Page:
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It had such a lovely cover! Don't you sometimes just need a book because it looks pretty? But as always none of these translations are really "bad" and you won't miss out on anything major if you don't read the "best ones".
Commenting on Garnett's revised translation she says: "The revision Their edition shows an excellent understanding of the details of Tolstoi's world for instance, the fact that the elaborate coiffure Kitty wears to the ball is not her own hair—a detail that eludes most other translators , and at the same time they use English imaginatively Kitty's shoes 'delighted her feet' rather than 'seemed to make her feet lighter'—Maude; a paraphrase.
This emended Garnett should probably be a reader's first choice.go to site
NTA Longlist: Anna Karenina by Leo Tolstoy translatedby Marian Schwartz | ALTA Blog
Yet she lacks a true sensitivity for the language There is occasional awkwardness This is a good translation. The advantage is that Wettlin misses hardly any cultural detail.
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One's choice Kent and Berberova did a much more thorough and careful revision of Garnett's translation than Gibian did of the Maude one, and they have supplied fairly full notes, conveniently printed at the bottom of the page. Turner's A Karenina Companion , although he calls their version "certainly a good translation. You can find it here.
Will you be reading Anna Karenina in English? If so, what translation will you use? I have noticed that there's a lot of debate going on about how you should pronounce Karenina.
If anyone is interested in language and pronunciation, I could look this up more thoroughly and make a post about it? Let me know if you'd like that.
From the Russian, with Love
Jun 28, PM. Kim wrote: "I have noticed that there's a lot of debate going on about how you should pronounce Karenina. In Brazil it was translated as Kar ie nina instead of Kar e nina. I haven't done any research to find out the reason yet though. In different languages names are transliterated in different ways. After helping him prepare the text for publication in book form in , Nikolay Strakhov recalled his friend staunchly defending the slightest expression, and opposing even the most innocuous changes. Strakhov realised that "in spite of all the apparent carelessness and unevenness of his style", Tolstoy had "thought over every word, every turn of speech no less than the most fastidious poet.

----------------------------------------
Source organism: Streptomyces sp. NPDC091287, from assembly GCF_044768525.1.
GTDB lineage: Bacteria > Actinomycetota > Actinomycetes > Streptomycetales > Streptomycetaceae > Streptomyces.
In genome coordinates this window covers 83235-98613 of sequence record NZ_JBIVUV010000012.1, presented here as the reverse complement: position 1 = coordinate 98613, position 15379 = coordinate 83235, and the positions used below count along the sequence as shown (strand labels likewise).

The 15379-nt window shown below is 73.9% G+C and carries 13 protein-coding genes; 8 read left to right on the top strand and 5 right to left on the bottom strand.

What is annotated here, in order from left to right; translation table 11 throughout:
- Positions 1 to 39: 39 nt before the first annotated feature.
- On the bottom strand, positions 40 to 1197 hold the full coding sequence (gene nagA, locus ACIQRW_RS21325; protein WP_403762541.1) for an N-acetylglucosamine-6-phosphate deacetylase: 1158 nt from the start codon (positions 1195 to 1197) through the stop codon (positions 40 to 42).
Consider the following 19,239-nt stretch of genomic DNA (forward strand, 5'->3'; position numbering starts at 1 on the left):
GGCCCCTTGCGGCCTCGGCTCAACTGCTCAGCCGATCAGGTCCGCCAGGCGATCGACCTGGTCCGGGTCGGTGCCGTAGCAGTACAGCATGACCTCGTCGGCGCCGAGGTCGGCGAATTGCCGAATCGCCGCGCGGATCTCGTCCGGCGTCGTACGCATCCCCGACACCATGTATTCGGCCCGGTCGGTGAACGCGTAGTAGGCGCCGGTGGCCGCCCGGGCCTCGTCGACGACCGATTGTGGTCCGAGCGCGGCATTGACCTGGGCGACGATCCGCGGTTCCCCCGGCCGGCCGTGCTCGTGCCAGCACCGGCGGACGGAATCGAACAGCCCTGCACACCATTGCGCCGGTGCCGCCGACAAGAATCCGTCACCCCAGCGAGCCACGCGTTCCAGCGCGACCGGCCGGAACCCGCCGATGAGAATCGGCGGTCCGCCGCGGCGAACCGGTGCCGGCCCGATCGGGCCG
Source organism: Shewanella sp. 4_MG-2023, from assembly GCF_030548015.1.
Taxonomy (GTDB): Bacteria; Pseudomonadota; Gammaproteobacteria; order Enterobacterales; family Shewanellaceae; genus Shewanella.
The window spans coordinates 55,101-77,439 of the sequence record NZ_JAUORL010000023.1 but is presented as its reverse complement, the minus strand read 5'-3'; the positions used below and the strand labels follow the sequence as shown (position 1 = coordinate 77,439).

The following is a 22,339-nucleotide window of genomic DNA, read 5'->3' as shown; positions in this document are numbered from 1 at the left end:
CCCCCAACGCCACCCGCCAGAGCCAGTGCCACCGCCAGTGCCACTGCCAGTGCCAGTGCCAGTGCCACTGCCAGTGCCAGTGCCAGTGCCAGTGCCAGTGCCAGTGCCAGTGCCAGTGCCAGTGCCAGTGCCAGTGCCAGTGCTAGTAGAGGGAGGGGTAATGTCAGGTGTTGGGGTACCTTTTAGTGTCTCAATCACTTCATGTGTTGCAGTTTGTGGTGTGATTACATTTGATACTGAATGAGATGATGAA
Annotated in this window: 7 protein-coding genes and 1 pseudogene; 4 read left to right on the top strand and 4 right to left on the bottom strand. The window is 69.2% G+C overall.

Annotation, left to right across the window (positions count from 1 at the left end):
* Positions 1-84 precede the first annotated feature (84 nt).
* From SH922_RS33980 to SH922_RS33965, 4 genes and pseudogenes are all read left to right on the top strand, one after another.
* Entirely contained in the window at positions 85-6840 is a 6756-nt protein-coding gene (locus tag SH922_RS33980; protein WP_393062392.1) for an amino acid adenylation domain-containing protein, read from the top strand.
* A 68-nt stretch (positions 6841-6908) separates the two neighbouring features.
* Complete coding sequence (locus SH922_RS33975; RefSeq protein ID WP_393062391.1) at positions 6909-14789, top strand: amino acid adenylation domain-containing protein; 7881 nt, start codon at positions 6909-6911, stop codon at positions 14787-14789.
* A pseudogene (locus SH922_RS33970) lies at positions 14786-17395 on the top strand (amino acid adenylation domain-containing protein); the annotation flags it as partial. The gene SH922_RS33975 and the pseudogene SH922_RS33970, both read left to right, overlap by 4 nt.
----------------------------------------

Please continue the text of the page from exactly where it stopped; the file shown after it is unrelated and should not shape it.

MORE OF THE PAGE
Take the opening sentence of Part 2, chapter 20, which is set outside St Petersburg, where the Russian army is garrisoned during the summer months. In one recent translation we read: "Vronsky stood in the spacious and clean Finnish cottage, which was divided in two".
On Garnett meeting Tolstoi, and the economics of translations
Although literally correct, it is the figurative meaning of the Russian verb "to stand" which is clearly intended: "Vronsky was billeted in a spacious and clean Finnish log cabin, divided into two". The English-speaking world owes Constance Garnett a great debt for producing a translation of Anna Karenina which has stood the test of time and set a high benchmark for future versions.
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But her remark that "Tolstoy's simple style goes straight into English without any trouble" is problematic when one remembers the thorny challenge posed by the many sentences in the book which are over words long. Then there are the clotted sentences brimming with participles, gerunds and subordinate clauses, and others with clusters of adjectives strung together like beads, not to mention Tolstoy's deliberate and unorthodox use of repetition. Tolstoy's limpid simplicity is deceptive, and his artistry of a high order, despite his apparent artlessness and eschewal of traditional rhetorical devices.
The Soviet writer Yury Olesha once noted perceptively that "Tolstoy's style is an expression of his rebellion against all norms and conventions". Take Part 6, chapter 10, where Tolstoy deliberately uses variants of the same verb chmokat to describe the sucking sound made by Levin's heel as he extracts it from the bog, and the "scape" call made by the common snipe when flushed, typically described in contemporary Russian ornithology as chvek or zhvyak. Garnett describes the sound of Levin's heel "squelching" but then talks about the "whir" of a snipe, while Louise and Aylmer Maude describe the "smacking sound" of Levin's heel and the "cry" of a snipe.
I did not know any of the biographical details about Garnett just the prodigious amount of work she did- what a fascinating woman! Thanks for sharing this.
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Notes on nineteenth-century Russian poetry and prose
You are commenting using your Twitter account. You are commenting using your Facebook account. Notify me of new comments via email. Notify me of new posts via email. This site uses Akismet to reduce spam. Learn how your comment data is processed. Blog at WordPress. Home About this blog Translation comparisons. Garnett learnt more Russian with another revolutionary with whom she fell in love.